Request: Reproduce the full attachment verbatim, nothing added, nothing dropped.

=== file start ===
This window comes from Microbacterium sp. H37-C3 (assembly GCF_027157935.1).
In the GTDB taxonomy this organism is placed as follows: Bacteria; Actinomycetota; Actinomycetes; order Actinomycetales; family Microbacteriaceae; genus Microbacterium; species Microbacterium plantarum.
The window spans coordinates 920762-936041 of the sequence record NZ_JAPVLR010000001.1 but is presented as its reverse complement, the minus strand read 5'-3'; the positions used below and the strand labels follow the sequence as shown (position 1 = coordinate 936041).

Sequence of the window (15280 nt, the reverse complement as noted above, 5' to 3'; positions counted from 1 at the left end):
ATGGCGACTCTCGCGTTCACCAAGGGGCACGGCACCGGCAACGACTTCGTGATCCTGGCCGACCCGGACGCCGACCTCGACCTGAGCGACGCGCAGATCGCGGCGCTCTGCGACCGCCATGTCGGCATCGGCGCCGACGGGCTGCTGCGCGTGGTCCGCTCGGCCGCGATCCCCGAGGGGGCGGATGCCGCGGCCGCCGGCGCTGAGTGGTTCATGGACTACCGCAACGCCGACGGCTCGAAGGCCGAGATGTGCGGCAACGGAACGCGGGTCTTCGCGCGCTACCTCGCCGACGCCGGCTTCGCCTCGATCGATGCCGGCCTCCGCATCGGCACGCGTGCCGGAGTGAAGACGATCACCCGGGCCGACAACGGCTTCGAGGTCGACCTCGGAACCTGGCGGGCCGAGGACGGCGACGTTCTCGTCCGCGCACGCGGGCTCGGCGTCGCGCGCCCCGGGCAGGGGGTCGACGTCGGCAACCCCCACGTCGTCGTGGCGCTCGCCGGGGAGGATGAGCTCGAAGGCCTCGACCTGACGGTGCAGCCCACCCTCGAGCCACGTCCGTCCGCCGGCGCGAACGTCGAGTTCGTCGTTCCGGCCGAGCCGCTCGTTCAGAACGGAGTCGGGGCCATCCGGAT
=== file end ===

This window comes from Microbacterium sp. H37-C3 (assembly GCF_027157935.1).
In the GTDB taxonomy this organism is placed as follows: Bacteria; Actinomycetota; Actinomycetes; order Actinomycetales; family Microbacteriaceae; genus Microbacterium; species Microbacterium plantarum.
The window spans coordinates 920762-936041 of the sequence record NZ_JAPVLR010000001.1 but is presented as its reverse complement, the minus strand read 5'-3'; the positions used below and the strand labels follow the sequence as shown (position 1 = coordinate 936041).

Sequence of the window (15280 nt, the reverse complement as noted above, 5' to 3'; positions counted from 1 at the left end):
ATGGCGACTCTCGCGTTCACCAAGGGGCACGGCACCGGCAACGACTTCGTGATCCTGGCCGACCCGGACGCCGACCTCGACCTGAGCGACGCGCAGATCGCGGCGCTCTGCGACCGCCATGTCGGCATCGGCGCCGACGGGCTGCTGCGCGTGGTCCGCTCGGCCGCGATCCCCGAGGGGGCGGATGCCGCGGCCGCCGGCGCTGAGTGGTTCATGGACTACCGCAACGCCGACGGCTCGAAGGCCGAGATGTGCGGCAACGGAACGCGGGTCTTCGCGCGCTACCTCGCCGACGCCGGCTTCGCCTCGATCGATGCCGGCCTCCGCATCGGCACGCGTGCCGGAGTGAAGACGATCACCCGGGCCGACAACGGCTTCGAGGTCGACCTCGGAACCTGGCGGGCCGAGGACGGCGACGTTCTCGTCCGCGCACGCGGGCTCGGCGTCGCGCGCCCCGGGCAGGGGGTCGACGTCGGCAACCCCCACGTCGTCGTGGCGCTCGCCGGGGAGGATGAGCTCGAAGGCCTCGACCTGACGGTGCAGCCCACCCTCGAGCCACGTCCGTCCGCCGGCGCGAACGTCGAGTTCGTCGTTCCGGCCGAGCCGCTCGTTCAGAACGGAGTCGGGGCCATCCGGAT